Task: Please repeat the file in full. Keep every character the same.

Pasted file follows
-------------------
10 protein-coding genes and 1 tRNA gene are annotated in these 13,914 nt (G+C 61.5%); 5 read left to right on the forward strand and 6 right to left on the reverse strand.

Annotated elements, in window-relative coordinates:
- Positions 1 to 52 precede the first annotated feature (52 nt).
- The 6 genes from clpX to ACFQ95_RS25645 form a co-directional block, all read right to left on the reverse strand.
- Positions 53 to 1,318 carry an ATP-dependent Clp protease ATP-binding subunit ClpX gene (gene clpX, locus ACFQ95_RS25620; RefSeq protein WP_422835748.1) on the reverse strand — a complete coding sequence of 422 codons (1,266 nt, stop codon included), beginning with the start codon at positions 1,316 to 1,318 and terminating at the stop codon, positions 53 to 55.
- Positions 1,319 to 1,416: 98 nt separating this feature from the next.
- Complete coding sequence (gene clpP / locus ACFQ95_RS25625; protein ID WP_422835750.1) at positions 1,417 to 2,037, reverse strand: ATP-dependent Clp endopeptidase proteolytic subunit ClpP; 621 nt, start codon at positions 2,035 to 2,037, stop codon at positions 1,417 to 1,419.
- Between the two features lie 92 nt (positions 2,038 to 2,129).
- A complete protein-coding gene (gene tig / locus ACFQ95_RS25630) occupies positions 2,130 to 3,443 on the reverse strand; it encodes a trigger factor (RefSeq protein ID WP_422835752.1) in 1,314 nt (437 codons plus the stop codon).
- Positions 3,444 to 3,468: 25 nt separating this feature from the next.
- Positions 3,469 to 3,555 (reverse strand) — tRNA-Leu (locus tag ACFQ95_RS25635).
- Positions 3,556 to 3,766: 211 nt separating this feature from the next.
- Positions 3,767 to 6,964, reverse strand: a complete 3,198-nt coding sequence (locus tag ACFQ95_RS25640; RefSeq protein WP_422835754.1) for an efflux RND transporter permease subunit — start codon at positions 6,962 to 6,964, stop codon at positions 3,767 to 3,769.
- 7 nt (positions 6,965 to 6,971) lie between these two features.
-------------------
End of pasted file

10 protein-coding genes and 1 tRNA gene are annotated in these 13,914 nt (G+C 61.5%); 5 read left to right on the forward strand and 6 right to left on the reverse strand.

Annotated elements, in window-relative coordinates:
- Positions 1 to 52 precede the first annotated feature (52 nt).
- The 6 genes from clpX to ACFQ95_RS25645 form a co-directional block, all read right to left on the reverse strand.
- Positions 53 to 1,318 carry an ATP-dependent Clp protease ATP-binding subunit ClpX gene (gene clpX, locus ACFQ95_RS25620; RefSeq protein WP_422835748.1) on the reverse strand — a complete coding sequence of 422 codons (1,266 nt, stop codon included), beginning with the start codon at positions 1,316 to 1,318 and terminating at the stop codon, positions 53 to 55.
- Positions 1,319 to 1,416: 98 nt separating this feature from the next.
- Complete coding sequence (gene clpP / locus ACFQ95_RS25625; protein ID WP_422835750.1) at positions 1,417 to 2,037, reverse strand: ATP-dependent Clp endopeptidase proteolytic subunit ClpP; 621 nt, start codon at positions 2,035 to 2,037, stop codon at positions 1,417 to 1,419.
- Between the two features lie 92 nt (positions 2,038 to 2,129).
- A complete protein-coding gene (gene tig / locus ACFQ95_RS25630) occupies positions 2,130 to 3,443 on the reverse strand; it encodes a trigger factor (RefSeq protein ID WP_422835752.1) in 1,314 nt (437 codons plus the stop codon).
- Positions 3,444 to 3,468: 25 nt separating this feature from the next.
- Positions 3,469 to 3,555 (reverse strand) — tRNA-Leu (locus tag ACFQ95_RS25635).
- Positions 3,556 to 3,766: 211 nt separating this feature from the next.
- Positions 3,767 to 6,964, reverse strand: a complete 3,198-nt coding sequence (locus tag ACFQ95_RS25640; RefSeq protein WP_422835754.1) for an efflux RND transporter permease subunit — start codon at positions 6,962 to 6,964, stop codon at positions 3,767 to 3,769.
- 7 nt (positions 6,965 to 6,971) lie between these two features.